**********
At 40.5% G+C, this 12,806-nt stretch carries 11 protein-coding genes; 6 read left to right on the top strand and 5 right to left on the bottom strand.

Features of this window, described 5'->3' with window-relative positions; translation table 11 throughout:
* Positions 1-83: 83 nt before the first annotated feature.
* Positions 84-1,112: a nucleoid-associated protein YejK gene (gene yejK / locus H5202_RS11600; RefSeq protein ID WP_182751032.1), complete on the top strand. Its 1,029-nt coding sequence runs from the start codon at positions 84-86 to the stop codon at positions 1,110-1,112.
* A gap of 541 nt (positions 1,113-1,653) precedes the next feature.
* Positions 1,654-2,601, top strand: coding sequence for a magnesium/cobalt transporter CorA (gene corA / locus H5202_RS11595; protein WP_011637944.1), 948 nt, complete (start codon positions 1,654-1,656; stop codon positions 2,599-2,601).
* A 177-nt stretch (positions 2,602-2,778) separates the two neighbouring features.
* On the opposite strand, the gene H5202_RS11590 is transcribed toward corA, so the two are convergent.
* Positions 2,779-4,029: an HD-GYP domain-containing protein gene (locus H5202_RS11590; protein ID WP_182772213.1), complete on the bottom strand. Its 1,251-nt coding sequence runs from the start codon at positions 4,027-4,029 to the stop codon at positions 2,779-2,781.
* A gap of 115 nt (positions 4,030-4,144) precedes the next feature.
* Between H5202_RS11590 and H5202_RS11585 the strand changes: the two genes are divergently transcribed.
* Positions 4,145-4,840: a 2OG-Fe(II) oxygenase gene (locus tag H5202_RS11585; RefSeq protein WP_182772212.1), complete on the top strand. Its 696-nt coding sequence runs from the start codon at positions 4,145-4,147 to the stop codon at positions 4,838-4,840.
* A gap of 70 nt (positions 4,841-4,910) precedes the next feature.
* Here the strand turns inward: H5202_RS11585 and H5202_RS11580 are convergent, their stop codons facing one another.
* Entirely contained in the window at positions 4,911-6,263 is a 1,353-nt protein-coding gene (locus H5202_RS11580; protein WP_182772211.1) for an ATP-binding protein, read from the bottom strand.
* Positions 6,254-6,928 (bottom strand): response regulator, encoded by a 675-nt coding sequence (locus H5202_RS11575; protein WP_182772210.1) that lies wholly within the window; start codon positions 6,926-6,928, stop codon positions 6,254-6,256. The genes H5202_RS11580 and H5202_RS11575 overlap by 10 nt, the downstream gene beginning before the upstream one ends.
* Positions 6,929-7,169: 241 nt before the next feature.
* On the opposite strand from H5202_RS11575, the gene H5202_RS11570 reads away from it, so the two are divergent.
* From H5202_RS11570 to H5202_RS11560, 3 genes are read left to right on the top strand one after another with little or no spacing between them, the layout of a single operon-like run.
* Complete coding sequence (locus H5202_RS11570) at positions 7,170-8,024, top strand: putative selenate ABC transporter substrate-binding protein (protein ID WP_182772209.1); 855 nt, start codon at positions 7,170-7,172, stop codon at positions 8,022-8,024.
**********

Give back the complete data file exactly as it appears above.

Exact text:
At 40.5% G+C, this 12,806-nt stretch carries 11 protein-coding genes; 6 read left to right on the top strand and 5 right to left on the bottom strand.

Features of this window, described 5'->3' with window-relative positions; translation table 11 throughout:
* Positions 1-83: 83 nt before the first annotated feature.
* Positions 84-1,112: a nucleoid-associated protein YejK gene (gene yejK / locus H5202_RS11600; RefSeq protein ID WP_182751032.1), complete on the top strand. Its 1,029-nt coding sequence runs from the start codon at positions 84-86 to the stop codon at positions 1,110-1,112.
* A gap of 541 nt (positions 1,113-1,653) precedes the next feature.
* Positions 1,654-2,601, top strand: coding sequence for a magnesium/cobalt transporter CorA (gene corA / locus H5202_RS11595; protein WP_011637944.1), 948 nt, complete (start codon positions 1,654-1,656; stop codon positions 2,599-2,601).
* A 177-nt stretch (positions 2,602-2,778) separates the two neighbouring features.
* On the opposite strand, the gene H5202_RS11590 is transcribed toward corA, so the two are convergent.
* Positions 2,779-4,029: an HD-GYP domain-containing protein gene (locus H5202_RS11590; protein ID WP_182772213.1), complete on the bottom strand. Its 1,251-nt coding sequence runs from the start codon at positions 4,027-4,029 to the stop codon at positions 2,779-2,781.
* A gap of 115 nt (positions 4,030-4,144) precedes the next feature.
* Between H5202_RS11590 and H5202_RS11585 the strand changes: the two genes are divergently transcribed.
* Positions 4,145-4,840: a 2OG-Fe(II) oxygenase gene (locus tag H5202_RS11585; RefSeq protein WP_182772212.1), complete on the top strand. Its 696-nt coding sequence runs from the start codon at positions 4,145-4,147 to the stop codon at positions 4,838-4,840.
* A gap of 70 nt (positions 4,841-4,910) precedes the next feature.
* Here the strand turns inward: H5202_RS11585 and H5202_RS11580 are convergent, their stop codons facing one another.
* Entirely contained in the window at positions 4,911-6,263 is a 1,353-nt protein-coding gene (locus H5202_RS11580; protein WP_182772211.1) for an ATP-binding protein, read from the bottom strand.
* Positions 6,254-6,928 (bottom strand): response regulator, encoded by a 675-nt coding sequence (locus H5202_RS11575; protein WP_182772210.1) that lies wholly within the window; start codon positions 6,926-6,928, stop codon positions 6,254-6,256. The genes H5202_RS11580 and H5202_RS11575 overlap by 10 nt, the downstream gene beginning before the upstream one ends.
* Positions 6,929-7,169: 241 nt before the next feature.
* On the opposite strand from H5202_RS11575, the gene H5202_RS11570 reads away from it, so the two are divergent.
* From H5202_RS11570 to H5202_RS11560, 3 genes are read left to right on the top strand one after another with little or no spacing between them, the layout of a single operon-like run.
* Complete coding sequence (locus H5202_RS11570) at positions 7,170-8,024, top strand: putative selenate ABC transporter substrate-binding protein (protein ID WP_182772209.1); 855 nt, start codon at positions 7,170-7,172, stop codon at positions 8,022-8,024.